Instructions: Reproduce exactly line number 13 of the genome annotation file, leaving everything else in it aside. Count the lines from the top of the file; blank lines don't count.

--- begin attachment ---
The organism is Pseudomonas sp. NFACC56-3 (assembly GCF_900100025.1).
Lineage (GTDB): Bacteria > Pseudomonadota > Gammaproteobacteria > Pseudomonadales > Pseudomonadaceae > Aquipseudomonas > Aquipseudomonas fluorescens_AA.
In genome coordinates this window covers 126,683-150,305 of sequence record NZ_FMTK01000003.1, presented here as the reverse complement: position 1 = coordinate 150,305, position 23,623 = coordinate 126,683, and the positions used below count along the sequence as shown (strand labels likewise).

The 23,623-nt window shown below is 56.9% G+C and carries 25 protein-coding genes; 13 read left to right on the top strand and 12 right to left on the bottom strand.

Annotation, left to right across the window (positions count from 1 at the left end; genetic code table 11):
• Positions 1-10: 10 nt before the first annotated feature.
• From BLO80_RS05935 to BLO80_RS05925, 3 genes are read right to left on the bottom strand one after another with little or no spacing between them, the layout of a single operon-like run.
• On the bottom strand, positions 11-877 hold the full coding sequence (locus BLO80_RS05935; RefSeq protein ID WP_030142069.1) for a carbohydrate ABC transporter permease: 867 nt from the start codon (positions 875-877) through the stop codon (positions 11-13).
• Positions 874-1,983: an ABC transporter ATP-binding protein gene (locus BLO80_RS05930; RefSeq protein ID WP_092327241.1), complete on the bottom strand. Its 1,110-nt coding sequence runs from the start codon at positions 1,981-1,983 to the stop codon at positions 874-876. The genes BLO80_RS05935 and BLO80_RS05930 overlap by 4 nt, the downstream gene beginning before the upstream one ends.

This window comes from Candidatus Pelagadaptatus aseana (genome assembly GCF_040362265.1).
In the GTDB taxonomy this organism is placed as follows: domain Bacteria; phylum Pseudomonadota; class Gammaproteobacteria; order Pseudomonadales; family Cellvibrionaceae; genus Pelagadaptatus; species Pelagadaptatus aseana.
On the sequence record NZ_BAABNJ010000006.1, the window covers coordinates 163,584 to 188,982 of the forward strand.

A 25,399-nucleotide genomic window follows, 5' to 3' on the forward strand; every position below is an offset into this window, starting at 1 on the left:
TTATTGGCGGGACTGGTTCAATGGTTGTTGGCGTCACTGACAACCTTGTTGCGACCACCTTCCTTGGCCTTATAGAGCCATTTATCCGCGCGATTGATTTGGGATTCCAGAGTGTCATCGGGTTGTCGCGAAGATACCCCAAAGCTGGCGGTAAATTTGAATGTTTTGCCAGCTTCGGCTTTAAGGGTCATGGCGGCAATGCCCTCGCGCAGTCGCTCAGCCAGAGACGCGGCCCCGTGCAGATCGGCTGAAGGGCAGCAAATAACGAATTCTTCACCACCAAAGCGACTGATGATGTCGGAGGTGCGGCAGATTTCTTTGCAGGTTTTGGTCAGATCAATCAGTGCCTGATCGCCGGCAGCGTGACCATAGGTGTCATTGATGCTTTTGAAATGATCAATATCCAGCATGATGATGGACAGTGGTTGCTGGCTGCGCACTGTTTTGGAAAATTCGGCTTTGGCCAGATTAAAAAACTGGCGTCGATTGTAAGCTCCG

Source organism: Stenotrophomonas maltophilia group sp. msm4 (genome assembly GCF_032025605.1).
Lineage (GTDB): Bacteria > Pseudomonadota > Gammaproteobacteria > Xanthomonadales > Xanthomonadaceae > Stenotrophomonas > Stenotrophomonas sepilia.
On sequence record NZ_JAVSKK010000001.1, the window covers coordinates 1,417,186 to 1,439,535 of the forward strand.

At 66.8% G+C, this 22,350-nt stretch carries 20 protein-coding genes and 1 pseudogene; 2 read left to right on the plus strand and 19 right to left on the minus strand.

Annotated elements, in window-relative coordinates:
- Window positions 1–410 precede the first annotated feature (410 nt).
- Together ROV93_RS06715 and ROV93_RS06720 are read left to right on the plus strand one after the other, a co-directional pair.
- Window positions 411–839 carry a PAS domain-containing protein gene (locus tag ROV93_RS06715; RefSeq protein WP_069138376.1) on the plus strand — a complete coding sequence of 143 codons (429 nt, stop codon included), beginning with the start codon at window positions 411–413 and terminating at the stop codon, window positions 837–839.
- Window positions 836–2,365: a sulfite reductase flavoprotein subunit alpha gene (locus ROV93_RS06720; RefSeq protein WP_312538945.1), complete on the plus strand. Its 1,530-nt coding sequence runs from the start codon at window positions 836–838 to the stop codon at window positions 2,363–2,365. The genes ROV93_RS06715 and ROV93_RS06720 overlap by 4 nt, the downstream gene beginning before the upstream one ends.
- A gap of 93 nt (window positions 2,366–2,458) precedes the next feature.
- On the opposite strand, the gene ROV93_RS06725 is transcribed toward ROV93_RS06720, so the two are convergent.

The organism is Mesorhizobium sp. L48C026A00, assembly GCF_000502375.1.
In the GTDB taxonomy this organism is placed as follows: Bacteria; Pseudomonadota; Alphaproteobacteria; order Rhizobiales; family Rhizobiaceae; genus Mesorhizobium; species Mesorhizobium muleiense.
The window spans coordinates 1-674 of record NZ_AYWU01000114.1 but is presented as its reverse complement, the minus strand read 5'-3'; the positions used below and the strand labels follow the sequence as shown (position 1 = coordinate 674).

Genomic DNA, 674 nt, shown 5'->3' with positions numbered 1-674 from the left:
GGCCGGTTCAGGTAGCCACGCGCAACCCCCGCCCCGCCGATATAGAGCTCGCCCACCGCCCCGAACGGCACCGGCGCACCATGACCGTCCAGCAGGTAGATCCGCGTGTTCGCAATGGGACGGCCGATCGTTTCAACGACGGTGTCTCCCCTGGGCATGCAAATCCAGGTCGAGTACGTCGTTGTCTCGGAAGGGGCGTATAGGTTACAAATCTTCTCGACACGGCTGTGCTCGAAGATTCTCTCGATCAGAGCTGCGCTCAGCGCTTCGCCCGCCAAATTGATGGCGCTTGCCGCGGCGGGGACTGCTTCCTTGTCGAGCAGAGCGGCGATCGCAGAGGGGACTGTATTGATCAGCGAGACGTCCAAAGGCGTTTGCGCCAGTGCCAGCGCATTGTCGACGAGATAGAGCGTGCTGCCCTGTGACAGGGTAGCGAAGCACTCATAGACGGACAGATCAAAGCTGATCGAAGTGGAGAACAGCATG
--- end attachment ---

A 25,399-nucleotide genomic window follows, 5' to 3' on the forward strand; every position below is an offset into this window, starting at 1 on the left: